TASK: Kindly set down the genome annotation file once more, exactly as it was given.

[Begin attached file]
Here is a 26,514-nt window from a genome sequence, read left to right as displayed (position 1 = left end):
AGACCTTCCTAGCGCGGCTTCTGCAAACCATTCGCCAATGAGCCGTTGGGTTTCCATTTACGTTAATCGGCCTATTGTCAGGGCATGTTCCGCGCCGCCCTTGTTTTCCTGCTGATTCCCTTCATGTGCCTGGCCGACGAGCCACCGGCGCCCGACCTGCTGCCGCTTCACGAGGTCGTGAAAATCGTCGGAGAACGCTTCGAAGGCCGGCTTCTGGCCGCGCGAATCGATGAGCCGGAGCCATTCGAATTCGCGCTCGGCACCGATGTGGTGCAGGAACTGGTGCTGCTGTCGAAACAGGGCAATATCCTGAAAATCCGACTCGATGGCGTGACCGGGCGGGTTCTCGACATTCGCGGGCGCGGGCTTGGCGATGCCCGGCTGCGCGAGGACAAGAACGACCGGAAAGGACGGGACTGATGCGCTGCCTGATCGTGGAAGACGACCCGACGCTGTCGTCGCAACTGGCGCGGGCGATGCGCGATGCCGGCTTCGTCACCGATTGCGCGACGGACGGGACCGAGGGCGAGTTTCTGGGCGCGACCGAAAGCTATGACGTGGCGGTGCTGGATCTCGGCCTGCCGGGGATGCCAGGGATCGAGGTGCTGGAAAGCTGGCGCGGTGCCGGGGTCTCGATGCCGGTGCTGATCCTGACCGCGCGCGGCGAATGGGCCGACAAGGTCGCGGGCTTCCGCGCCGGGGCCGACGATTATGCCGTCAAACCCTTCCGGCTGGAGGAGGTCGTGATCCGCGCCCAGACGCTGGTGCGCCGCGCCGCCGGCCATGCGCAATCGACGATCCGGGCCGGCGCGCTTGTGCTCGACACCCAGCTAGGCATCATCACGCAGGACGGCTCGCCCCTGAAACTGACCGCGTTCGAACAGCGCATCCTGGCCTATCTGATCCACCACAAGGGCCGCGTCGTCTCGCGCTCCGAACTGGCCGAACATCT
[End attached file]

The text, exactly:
Here is a 26,514-nt window from a genome sequence, read left to right as displayed (position 1 = left end):
AGACCTTCCTAGCGCGGCTTCTGCAAACCATTCGCCAATGAGCCGTTGGGTTTCCATTTACGTTAATCGGCCTATTGTCAGGGCATGTTCCGCGCCGCCCTTGTTTTCCTGCTGATTCCCTTCATGTGCCTGGCCGACGAGCCACCGGCGCCCGACCTGCTGCCGCTTCACGAGGTCGTGAAAATCGTCGGAGAACGCTTCGAAGGCCGGCTTCTGGCCGCGCGAATCGATGAGCCGGAGCCATTCGAATTCGCGCTCGGCACCGATGTGGTGCAGGAACTGGTGCTGCTGTCGAAACAGGGCAATATCCTGAAAATCCGACTCGATGGCGTGACCGGGCGGGTTCTCGACATTCGCGGGCGCGGGCTTGGCGATGCCCGGCTGCGCGAGGACAAGAACGACCGGAAAGGACGGGACTGATGCGCTGCCTGATCGTGGAAGACGACCCGACGCTGTCGTCGCAACTGGCGCGGGCGATGCGCGATGCCGGCTTCGTCACCGATTGCGCGACGGACGGGACCGAGGGCGAGTTTCTGGGCGCGACCGAAAGCTATGACGTGGCGGTGCTGGATCTCGGCCTGCCGGGGATGCCAGGGATCGAGGTGCTGGAAAGCTGGCGCGGTGCCGGGGTCTCGATGCCGGTGCTGATCCTGACCGCGCGCGGCGAATGGGCCGACAAGGTCGCGGGCTTCCGCGCCGGGGCCGACGATTATGCCGTCAAACCCTTCCGGCTGGAGGAGGTCGTGATCCGCGCCCAGACGCTGGTGCGCCGCGCCGCCGGCCATGCGCAATCGACGATCCGGGCCGGCGCGCTTGTGCTCGACACCCAGCTAGGCATCATCACGCAGGACGGCTCGCCCCTGAAACTGACCGCGTTCGAACAGCGCATCCTGGCCTATCTGATCCACCACAAGGGCCGCGTCGTCTCGCGCTCCGAACTGGCCGAACATCT